A lot of people have already been thinking about the kind of curricular adjustments that would make such education possible. Despite omitting it from its manifesto, Labour had in fact included the climate education bill (promoted by our collaborator Teach the Future) in its platform since 2022. The bill proposes education guided by principles such as recognising the interconnectedness of all beings, grappling emotionally with the state of the world — without an adequate emotional container, the truth hardly ever turns into action — and cultivating creative and critical thinking for a transformative environment.

This is the kind of policy needed to set the tone for an education that prepares students for the future, instead of remaining fossilised in a post-industrial past.

Even as a dual citizen of Italy and the United States, I generally count far more on the UK’s cultural and political leadership than that of my own countries. If substantial measures cannot be taken in one of the world’s most innovative and environmentally savvy nations, I might as well go live under a rock and wait for collapse to come.

Through the Climate Courage Campaign, the Climate Majority Project is building a coalition of climate scientists, mental health professionals, educators, and students to amplify the great work people are already doing to deliver hard climate realities in classrooms across the world in the best possible way.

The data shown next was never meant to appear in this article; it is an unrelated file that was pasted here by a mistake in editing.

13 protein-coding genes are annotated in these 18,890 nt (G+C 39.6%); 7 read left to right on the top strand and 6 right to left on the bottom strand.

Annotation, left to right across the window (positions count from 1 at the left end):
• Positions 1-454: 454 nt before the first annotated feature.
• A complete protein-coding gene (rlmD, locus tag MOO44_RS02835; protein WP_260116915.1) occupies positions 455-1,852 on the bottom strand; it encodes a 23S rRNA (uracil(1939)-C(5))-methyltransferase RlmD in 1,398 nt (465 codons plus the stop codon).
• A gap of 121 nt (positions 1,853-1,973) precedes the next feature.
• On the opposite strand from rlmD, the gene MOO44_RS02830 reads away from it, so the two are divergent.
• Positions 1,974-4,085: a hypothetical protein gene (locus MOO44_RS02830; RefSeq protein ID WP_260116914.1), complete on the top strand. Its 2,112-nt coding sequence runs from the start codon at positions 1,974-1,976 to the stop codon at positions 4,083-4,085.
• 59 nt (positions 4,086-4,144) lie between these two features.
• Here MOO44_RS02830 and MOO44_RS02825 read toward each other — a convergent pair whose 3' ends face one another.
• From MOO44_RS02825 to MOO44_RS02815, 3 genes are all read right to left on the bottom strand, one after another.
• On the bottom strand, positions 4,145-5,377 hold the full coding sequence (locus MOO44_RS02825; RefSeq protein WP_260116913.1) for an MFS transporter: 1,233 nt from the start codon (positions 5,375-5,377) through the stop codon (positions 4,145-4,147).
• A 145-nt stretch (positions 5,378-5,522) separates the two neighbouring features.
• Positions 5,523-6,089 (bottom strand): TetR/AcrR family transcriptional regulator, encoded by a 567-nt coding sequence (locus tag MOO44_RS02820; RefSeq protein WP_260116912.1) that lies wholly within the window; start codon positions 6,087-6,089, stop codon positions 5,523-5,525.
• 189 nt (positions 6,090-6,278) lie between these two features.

For many people, the truth might hit hard. However, delivering it skillfully and with appropriate emotional support, is the best possible prevention for the health impacts of climate change — not to mention orienting my generation to jobs appropriate for our times. I am very glad to be a part of this effort, and consider myself especially lucky to do a job I find meaningful today.

I hope living and working in cubicles and eating out of plastic isn’t the pinnacle of human development. It might be for the better if the modern way of life turns out to be a blip in history. What happened to starry night skies around a fire; to song; to one big pot in the middle for many mouths? To huddling for warmth, to actually needing each other to survive? I know, there is something terrifying for us modern people about depending on and sharing with others. Yet the individualistic alternative we have created is lifeless.

I don’t know where we’re going, but if you want young people to feel protected, consider that a future beyond business as usual could be really beautiful.

We need spaces and communities where we can talk about what intensifying uncertainty and climate breakdown mean to us, and how they will hit home. I want frank conversations about whether or not my town is prone to flooding, or what job I can do to help my community and nation navigate a time of crisis.

If Labour does win, I hope Keir Starmer takes his party’s existing commitments to climate education seriously. We can’t afford to wait until 2029. If education sticks to its current models, today’s young people will grow up without the tools to steer this ship — and we will sink. Please, let’s have some foresight: Do we want our children to be Generation Dodo?